A means of indicating the relationships between resources on the Web,
   as well as indicating the type of those relationships, has been
   available for some time in HTML [W3C.REC-html401-19991224], and more
   recently in Atom [RFC4287].  These mechanisms, although conceptually
   similar, are separately specified.  However, links between resources
   need not be format-specific; it can be useful to have typed links
   that are independent of their serialisation, especially when a
   resource has representations in multiple formats.

   To this end, this document defines a framework for typed links that
   isn't specific to a particular serialisation.  It does so by re-
   defining the link relation registry established by Atom to have a
   broader scope, and adding to it the relations that are defined by
   HTML.

   Furthermore, an HTTP header-field for conveying typed links was
   defined in [RFC2068], but removed from [RFC2616], due to a lack of
   implementation experience.  Since then, it has been implemented in
   some User-Agents (e.g., for stylesheets), and several additional use
   cases have surfaced.

   Because it was removed, the status of the Link header is unclear,
   leading some to consider minting new application-specific HTTP
   headers instead of reusing it.  This document addresses this by re-
   specifying the Link header as one such serialisation, with updated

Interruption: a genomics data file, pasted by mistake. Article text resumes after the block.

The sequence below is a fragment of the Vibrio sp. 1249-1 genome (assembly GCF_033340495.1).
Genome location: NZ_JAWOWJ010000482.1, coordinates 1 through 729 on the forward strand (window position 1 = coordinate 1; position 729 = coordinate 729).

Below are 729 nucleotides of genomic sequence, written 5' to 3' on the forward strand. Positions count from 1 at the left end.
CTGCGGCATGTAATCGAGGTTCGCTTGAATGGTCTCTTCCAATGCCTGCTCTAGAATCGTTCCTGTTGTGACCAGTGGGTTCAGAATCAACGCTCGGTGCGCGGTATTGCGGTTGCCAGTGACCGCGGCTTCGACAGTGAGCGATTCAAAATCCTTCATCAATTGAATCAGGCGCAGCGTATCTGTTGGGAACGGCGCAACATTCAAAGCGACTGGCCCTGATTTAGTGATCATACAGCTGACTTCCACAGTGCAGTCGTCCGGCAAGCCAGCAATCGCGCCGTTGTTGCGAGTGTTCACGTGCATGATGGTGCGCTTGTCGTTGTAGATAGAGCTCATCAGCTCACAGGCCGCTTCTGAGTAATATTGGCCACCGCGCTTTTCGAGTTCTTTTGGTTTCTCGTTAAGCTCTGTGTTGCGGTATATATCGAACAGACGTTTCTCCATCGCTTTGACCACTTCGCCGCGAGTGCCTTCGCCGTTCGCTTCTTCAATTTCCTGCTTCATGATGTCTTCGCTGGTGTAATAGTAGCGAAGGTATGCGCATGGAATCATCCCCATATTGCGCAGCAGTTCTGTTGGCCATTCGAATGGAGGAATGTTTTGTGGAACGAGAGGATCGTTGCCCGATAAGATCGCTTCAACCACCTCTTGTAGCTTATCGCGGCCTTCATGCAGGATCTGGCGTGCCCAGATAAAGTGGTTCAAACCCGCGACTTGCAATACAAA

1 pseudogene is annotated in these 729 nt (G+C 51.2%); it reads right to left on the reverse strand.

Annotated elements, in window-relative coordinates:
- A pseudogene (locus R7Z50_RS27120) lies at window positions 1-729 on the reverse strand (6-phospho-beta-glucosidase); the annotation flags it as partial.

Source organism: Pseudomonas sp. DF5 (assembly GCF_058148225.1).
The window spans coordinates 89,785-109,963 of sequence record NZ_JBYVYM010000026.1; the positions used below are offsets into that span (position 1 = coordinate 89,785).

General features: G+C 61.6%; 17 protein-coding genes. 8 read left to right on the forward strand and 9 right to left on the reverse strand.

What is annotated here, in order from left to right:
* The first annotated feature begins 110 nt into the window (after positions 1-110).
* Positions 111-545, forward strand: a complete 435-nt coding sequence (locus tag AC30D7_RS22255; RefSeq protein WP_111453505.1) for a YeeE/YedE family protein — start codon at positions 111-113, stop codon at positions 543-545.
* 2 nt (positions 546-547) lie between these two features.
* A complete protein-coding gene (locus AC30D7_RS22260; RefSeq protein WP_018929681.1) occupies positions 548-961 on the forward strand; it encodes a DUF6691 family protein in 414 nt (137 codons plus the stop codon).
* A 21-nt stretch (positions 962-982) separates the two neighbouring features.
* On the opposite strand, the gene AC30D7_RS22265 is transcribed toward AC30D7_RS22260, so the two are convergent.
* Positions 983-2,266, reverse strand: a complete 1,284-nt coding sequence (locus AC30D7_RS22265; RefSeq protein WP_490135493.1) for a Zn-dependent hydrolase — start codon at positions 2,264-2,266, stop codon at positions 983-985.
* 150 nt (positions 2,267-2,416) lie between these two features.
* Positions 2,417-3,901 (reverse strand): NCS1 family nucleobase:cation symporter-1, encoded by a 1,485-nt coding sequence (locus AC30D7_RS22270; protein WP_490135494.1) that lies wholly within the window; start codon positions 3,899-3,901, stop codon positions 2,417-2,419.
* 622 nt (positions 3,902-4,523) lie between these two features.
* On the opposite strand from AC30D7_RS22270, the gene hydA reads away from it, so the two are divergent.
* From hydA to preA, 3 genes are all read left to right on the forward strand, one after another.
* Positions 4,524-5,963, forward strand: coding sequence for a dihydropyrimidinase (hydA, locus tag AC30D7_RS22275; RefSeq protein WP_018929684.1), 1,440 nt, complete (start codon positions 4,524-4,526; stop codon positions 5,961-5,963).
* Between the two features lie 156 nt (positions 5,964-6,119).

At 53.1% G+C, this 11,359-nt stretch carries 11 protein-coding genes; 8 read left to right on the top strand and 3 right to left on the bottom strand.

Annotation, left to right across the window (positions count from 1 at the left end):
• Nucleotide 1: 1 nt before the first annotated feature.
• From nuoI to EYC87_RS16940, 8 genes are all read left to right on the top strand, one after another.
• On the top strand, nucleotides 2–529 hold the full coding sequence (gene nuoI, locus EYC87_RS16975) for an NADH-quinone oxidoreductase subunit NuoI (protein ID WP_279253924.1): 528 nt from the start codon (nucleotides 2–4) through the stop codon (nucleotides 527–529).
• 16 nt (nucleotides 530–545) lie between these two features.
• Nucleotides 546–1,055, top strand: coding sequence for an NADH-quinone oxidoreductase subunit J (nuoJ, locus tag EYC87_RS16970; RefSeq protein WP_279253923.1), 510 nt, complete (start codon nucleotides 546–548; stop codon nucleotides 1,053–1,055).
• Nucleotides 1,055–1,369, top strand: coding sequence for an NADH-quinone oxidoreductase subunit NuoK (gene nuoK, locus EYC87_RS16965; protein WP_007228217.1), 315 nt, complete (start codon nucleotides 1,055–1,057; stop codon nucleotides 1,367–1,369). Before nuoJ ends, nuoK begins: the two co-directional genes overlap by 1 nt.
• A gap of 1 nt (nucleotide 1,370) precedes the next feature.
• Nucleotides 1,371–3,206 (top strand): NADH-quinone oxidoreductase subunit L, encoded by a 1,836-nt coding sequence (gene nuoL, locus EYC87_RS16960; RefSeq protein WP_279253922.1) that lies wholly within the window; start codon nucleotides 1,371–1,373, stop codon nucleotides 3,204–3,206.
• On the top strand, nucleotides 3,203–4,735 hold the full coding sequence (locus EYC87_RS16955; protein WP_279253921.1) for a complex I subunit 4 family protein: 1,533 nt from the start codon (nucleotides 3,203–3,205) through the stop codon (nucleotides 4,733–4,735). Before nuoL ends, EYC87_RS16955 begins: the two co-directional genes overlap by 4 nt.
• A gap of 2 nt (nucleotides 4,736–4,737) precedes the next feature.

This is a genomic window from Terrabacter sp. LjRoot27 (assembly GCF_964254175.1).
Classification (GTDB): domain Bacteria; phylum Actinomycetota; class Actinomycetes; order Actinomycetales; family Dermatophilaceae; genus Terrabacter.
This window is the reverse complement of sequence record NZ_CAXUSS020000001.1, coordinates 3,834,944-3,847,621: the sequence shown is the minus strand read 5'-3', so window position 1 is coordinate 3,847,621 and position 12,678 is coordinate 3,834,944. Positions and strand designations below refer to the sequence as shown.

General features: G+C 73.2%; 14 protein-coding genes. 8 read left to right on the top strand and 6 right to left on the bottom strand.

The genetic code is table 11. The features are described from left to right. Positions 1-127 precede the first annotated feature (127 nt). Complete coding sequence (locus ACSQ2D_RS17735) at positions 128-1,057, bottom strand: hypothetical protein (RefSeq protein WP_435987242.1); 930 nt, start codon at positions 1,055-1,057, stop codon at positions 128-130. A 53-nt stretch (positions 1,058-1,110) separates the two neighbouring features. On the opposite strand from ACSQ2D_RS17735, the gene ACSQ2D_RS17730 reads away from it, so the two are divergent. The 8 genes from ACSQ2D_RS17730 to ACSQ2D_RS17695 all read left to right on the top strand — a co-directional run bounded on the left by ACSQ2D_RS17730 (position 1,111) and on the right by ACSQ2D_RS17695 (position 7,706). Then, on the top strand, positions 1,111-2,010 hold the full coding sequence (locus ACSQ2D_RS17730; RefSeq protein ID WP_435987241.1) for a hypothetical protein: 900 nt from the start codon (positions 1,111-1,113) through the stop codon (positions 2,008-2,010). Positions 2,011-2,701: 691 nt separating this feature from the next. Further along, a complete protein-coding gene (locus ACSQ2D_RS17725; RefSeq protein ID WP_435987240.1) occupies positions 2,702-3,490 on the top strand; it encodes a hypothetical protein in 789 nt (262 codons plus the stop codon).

but backwards-compatible syntax.

   [[ Feedback is welcome on the ietf-http-wg@w3.org mailing list,
   although this is NOT a work item of the HTTPBIS WG. ]]


2.  Notational Conventions

   The key words "MUST", "MUST NOT", "REQUIRED", "SHALL", "SHALL NOT",
   "SHOULD", "SHOULD NOT", "RECOMMENDED", "MAY", and "OPTIONAL" in this
   document are to be interpreted as described in BCP 14, [RFC2119], as
   scoped to those conformance targets.

   This document uses the Augmented Backus-Naur Form (ABNF) notation of
   [RFC2616], and explicitly includes the following rules from it:
   quoted-string, token, SP (space).  Additionally, the following rules
   are included from [RFC3986]: URI and URI-Reference, and from
   [RFC4288]: type-name and subtype-name.






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3.  Links

   In this specification, a link is a typed connection between two
   resources that are identified by IRIs [RFC3987], and is comprised of:
   o  A context IRI, and
   o  a link relation type (Section 4), and
   o  a target IRI, and
   o  optionally, target attributes.

   A link can be viewed as a statement of the form "{context IRI} has a
   {relation type} resource at {target IRI}, which has {target
   attributes}."

   Note that in the common case, the context IRI will also be a URI
   [RFC3986], because many protocols (such as HTTP) do not support
   dereferencing IRIs.  Likewise, the target IRI will be converted to a
   URI (see [RFC3987], Section 3.1) in serialisations that do not
   support IRIs (e.g., the Link header).

   This specification does not place restrictions on the cardinality of
   links; there can be multiple links from and to a particular IRI, and